The Wiz was also a cautionary tale about not assigning too much value into Wiz characters. The character of the Wiz, played by Richard Pryor, was no exception. Behind the seemingly indestructible mask, he was a lonely, fraudulent man with a broken spirit. He too, was hurt by life’s disappointments, and had his own personal limitations. This Wiz had no clue about getting Dorothy home, much less getting anyone else a heart, brain, or courage. In fact, he wasn’t even able to commit to which color it would be for too long; changing it from green to red, then finally to gold. Such tomfoolery!
The main characters in The Wiz shared insecurities about their own worth and abilities, but in their journey down the yellow brick road, they found a sense of community together. By all appearances, the Tinman needed some mechanical work, but what he expressed was the need for a heart, so he would have the capacity to love and feel. Scarecrow wanted a brain or intellect, but what he seemed to lack was confidence and the belief in the credibility of his own ideas. The Lion, of all people, needed courage. Just as in life, it is the seemingly stronger people who lack courage. Underneath what seems most impressive about them, physically or otherwise, lie real insecurities and hidden fears.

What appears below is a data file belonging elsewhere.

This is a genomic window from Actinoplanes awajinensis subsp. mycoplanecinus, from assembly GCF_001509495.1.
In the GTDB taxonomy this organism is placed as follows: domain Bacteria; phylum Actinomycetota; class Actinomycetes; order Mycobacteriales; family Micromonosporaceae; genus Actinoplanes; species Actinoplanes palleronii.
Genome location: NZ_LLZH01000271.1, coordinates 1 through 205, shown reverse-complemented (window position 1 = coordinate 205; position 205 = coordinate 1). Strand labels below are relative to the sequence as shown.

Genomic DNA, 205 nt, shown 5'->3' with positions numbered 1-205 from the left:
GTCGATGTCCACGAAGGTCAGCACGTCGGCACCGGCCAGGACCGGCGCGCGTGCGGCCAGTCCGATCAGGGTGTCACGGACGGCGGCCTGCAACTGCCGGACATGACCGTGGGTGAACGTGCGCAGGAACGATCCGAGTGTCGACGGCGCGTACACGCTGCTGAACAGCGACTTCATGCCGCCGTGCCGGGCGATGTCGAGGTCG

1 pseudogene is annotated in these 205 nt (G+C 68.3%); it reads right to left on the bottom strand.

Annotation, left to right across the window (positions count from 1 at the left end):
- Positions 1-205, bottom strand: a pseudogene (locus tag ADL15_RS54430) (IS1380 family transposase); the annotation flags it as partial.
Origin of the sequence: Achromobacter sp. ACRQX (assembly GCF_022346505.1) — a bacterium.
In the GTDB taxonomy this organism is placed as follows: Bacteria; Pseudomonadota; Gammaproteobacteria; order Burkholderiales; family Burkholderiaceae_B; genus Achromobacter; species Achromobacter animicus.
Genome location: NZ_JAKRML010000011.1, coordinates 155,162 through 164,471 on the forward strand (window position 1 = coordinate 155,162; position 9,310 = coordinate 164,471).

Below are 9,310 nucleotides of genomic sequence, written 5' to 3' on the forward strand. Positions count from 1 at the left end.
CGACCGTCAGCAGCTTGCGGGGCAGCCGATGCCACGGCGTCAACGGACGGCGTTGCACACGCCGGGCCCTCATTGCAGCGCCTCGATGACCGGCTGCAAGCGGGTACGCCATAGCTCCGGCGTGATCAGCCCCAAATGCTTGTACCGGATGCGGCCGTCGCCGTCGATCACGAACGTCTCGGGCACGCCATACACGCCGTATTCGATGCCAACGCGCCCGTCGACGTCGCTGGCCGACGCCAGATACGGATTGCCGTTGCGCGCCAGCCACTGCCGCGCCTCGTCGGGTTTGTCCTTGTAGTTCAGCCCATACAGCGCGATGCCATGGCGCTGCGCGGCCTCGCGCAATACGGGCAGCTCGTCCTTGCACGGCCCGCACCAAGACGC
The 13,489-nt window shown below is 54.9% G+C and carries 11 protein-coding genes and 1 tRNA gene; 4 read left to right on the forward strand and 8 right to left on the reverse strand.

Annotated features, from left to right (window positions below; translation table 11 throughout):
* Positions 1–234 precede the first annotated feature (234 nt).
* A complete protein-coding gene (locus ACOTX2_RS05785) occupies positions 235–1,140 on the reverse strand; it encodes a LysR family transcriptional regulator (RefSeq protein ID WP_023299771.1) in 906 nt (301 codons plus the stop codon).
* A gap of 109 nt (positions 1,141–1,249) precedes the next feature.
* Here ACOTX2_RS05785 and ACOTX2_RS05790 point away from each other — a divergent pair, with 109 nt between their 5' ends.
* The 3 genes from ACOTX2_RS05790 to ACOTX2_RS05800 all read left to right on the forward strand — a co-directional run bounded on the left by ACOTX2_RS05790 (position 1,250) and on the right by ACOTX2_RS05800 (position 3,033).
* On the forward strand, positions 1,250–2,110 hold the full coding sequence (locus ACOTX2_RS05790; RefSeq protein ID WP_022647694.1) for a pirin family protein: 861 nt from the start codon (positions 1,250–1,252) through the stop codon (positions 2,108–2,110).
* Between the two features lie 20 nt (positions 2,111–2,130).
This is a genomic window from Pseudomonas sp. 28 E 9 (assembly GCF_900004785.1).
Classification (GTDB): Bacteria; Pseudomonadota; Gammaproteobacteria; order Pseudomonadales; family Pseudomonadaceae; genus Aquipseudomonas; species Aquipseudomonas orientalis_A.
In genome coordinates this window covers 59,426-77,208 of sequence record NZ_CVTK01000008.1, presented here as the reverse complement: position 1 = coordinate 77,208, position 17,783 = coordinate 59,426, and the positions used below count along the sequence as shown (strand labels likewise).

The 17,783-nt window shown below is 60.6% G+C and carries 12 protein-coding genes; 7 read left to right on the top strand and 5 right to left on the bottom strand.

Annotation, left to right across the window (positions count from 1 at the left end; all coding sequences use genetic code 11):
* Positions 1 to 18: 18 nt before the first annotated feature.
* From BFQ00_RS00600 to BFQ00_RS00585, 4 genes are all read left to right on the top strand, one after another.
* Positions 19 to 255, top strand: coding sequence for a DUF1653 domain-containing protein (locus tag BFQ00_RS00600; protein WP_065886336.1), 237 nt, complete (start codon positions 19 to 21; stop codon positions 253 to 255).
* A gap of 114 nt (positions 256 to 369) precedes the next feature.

Dorothy just wanted to get back home. But where was home? When Dorothy sang of home, she referred to a “…a place where there’s love overflowing…a place where there’s love and affection”. Away from home, however, she learned of yet a different kind of love. She seemed to imply that “home” may insulate us from the real world, where love isn’t always unconditional or “overflowing”. Though she still yearned for home, she emphasized the importance of finding home within ourselves and not so much in the physical places that we call home.
During my adolescence, I reminisced about my childhood home in Dominica. While there, the wingspan of my grandmother’s arms would protect me (and my sister) from storms, real or imagined. It was her covering of love that would shield me from the colder realities of my new environment called New York City. Not having that in my new “home” made me feel displaced, insecure, and unsure. In this unknown city of bright lights, taxicabs, and shysters, I would search for my Wiz. Unknowingly, some of these so-called Wiz characters preyed on my naïveté. In my quest for belonging, they would do and say anything to make me feel “at home”, and I too, played a role in assigning them value that they neither earned nor deserved.
Much of my insecurity arose not from needing a Wiz, but from my own real fears about making the wrong choices, or taking the wrong path. It took some difficult experiences and broken relationships along the way for me to learn that Life was less about making the wrong choices, and more about owning the consequences of those choices. Releasing that fear of being wrong led me to that place called “home”, a metaphor for my happiness, which made searching for a Wiz absolutely irrelevant. Go figure!
-“Inner City Blues” (poem by Gil Scott Heron)
-“Home”, Stephanie Mills
-“Ease on Down the Road”, Michael Jackson